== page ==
We’re going through another tech pullback. I don’t know how long it will last, or how deep it will go, but over the last few weeks many companies announced staff cuts or closed startups. COVID, global supply chain issues, war in Ukraine, inflation, energy supply disruptions, virtual currency meltdown… pick your precipitating event. A lot of companies that were
counting on hoping for near-term funding rounds will be disappointed. Feels like 2008 to me.
Tech will recover, but layoffs can be catastrophic for those individuals. So this is a moment for those of us who can help – with open positions or personal networks or part-time work or resume design skills or open slots in training courses – need to step up. To pay it forward.* To be a mensch.**
I remember major tech downturns in 1985, 1992, 2001 and 2008. Especially 2001. I quit my third startup on Sept 1st, 2001, in a very hot tech moment. 9/11 came around less than two weeks later, which crushed financial markets and VC funding.
With my spouse CEO’ing an unfunded tech startup, a mortgage in Silicon Valley, a daughter destined to attend a famously expensive Ivy someday, and no income… our family situation was dramatically altered.
So on Sept 12th, I started calling and emailing people I’d previously worked with or might have short-term gigs. For the first time, I was asking for help rather than offering it, which was new and strange and deeply humbling for a name-brand MBA. But dozens of ex-co-workers and classmates and friends and friends-of-friends responded – some of whom I'd never met. They offered encouragement, contacts, and bits of contract product work that tided me over. (Even though most didn’t really know what product management was... hence my blog, started that year.) Lots of people paid it forward for me.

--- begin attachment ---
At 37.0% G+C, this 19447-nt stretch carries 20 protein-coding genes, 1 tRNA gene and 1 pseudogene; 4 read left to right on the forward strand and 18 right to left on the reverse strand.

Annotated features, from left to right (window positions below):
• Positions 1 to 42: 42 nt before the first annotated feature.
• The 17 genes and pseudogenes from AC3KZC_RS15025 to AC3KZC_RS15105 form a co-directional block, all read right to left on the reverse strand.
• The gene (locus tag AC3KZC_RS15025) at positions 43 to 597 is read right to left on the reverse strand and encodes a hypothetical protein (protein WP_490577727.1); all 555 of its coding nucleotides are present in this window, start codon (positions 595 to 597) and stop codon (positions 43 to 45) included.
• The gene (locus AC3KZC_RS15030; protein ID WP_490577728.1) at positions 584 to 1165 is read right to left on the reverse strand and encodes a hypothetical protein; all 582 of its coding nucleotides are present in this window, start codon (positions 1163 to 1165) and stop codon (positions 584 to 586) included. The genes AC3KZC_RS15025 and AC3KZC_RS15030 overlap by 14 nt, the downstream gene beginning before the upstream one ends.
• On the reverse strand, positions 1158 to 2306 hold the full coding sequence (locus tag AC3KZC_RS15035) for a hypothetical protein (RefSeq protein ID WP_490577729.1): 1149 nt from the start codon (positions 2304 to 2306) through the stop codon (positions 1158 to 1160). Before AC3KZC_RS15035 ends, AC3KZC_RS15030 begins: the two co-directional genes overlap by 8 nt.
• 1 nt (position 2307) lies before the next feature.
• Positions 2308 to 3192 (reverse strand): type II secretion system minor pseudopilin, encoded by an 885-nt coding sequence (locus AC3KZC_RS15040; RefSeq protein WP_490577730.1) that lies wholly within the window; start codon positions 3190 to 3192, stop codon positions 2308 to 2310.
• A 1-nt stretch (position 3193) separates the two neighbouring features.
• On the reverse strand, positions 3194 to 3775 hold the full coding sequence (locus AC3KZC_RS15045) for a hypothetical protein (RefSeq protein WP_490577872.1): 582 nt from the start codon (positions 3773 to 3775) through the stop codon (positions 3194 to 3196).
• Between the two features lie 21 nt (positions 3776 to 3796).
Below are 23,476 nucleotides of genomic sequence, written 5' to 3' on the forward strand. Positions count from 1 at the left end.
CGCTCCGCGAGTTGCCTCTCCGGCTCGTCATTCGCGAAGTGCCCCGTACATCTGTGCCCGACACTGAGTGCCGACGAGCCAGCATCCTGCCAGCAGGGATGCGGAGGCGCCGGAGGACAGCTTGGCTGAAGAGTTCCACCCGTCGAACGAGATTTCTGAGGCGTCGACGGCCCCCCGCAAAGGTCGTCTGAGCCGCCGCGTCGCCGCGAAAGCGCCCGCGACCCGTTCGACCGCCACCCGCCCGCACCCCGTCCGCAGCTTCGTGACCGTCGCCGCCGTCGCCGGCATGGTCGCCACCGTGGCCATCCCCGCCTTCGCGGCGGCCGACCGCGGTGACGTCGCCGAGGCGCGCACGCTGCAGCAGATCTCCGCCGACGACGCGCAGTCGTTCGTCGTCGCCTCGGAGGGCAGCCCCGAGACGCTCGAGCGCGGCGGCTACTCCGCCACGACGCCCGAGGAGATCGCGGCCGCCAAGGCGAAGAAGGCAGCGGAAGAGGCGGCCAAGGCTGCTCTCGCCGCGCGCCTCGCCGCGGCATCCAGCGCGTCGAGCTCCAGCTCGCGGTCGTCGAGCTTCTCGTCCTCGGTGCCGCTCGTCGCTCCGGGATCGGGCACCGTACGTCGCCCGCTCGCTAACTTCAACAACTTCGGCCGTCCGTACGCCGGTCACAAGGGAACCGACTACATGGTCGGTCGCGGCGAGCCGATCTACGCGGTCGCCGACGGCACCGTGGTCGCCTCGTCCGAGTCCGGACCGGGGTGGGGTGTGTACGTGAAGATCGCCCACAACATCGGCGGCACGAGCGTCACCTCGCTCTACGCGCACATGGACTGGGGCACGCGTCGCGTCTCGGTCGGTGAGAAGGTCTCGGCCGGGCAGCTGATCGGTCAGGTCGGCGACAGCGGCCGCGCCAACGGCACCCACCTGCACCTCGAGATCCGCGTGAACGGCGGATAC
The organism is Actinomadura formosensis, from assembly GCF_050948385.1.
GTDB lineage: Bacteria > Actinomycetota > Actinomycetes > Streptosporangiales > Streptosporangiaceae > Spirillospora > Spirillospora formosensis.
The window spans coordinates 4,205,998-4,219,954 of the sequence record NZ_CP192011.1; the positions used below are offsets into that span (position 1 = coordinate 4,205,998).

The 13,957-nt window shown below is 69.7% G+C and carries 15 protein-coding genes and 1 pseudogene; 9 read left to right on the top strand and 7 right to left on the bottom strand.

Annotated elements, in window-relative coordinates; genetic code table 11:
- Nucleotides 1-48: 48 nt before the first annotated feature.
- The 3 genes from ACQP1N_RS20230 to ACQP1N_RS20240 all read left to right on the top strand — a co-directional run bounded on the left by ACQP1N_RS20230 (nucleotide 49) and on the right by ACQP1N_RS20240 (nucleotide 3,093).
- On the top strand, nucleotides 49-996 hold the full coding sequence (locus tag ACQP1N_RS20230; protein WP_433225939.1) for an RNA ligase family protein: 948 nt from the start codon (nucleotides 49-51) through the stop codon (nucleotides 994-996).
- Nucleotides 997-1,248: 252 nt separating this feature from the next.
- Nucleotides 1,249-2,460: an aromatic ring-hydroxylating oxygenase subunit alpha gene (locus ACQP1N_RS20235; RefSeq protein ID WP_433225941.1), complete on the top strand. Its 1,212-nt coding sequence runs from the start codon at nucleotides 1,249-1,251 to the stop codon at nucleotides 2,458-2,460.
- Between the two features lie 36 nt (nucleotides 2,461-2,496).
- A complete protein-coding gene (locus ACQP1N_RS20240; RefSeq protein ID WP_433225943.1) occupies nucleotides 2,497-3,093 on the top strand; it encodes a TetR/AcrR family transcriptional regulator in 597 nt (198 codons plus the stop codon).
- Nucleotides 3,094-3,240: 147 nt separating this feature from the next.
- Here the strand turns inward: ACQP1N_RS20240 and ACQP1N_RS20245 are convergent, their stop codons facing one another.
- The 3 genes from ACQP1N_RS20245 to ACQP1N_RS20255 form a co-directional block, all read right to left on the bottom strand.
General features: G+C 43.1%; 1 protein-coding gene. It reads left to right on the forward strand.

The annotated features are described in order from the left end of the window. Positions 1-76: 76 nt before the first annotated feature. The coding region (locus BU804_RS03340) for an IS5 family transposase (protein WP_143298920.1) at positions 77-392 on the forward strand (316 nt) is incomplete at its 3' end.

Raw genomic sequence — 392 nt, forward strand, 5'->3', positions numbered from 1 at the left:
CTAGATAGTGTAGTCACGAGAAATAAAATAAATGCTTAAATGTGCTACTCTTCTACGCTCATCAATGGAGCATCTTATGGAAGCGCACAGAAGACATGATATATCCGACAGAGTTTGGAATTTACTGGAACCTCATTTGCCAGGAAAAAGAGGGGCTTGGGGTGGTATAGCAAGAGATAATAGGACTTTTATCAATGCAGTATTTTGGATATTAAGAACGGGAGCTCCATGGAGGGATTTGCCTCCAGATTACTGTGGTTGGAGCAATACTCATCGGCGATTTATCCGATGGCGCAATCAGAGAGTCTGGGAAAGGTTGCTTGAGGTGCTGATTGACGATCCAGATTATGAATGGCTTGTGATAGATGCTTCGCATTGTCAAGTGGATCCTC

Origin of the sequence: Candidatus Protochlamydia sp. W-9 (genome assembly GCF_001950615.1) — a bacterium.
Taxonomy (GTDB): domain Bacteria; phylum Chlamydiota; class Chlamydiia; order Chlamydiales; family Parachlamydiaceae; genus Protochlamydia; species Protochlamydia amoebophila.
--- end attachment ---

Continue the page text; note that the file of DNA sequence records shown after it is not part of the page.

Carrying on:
If you’re fortunate enough to have resources or connections or open positions or short-term projects or paid internships, this is a moment to raise your hand. To help. To check in with folks you enjoyed working with. To support the tribe. To pay it forward.
(If you're suddenly an ex-CPO or VPPM, I might have some leads.)
** In the original German, this word means “person.” It migrated to Yiddish and then English, where mensch signifies a person of integrity and honor, someone who does the right thing without expecting reward.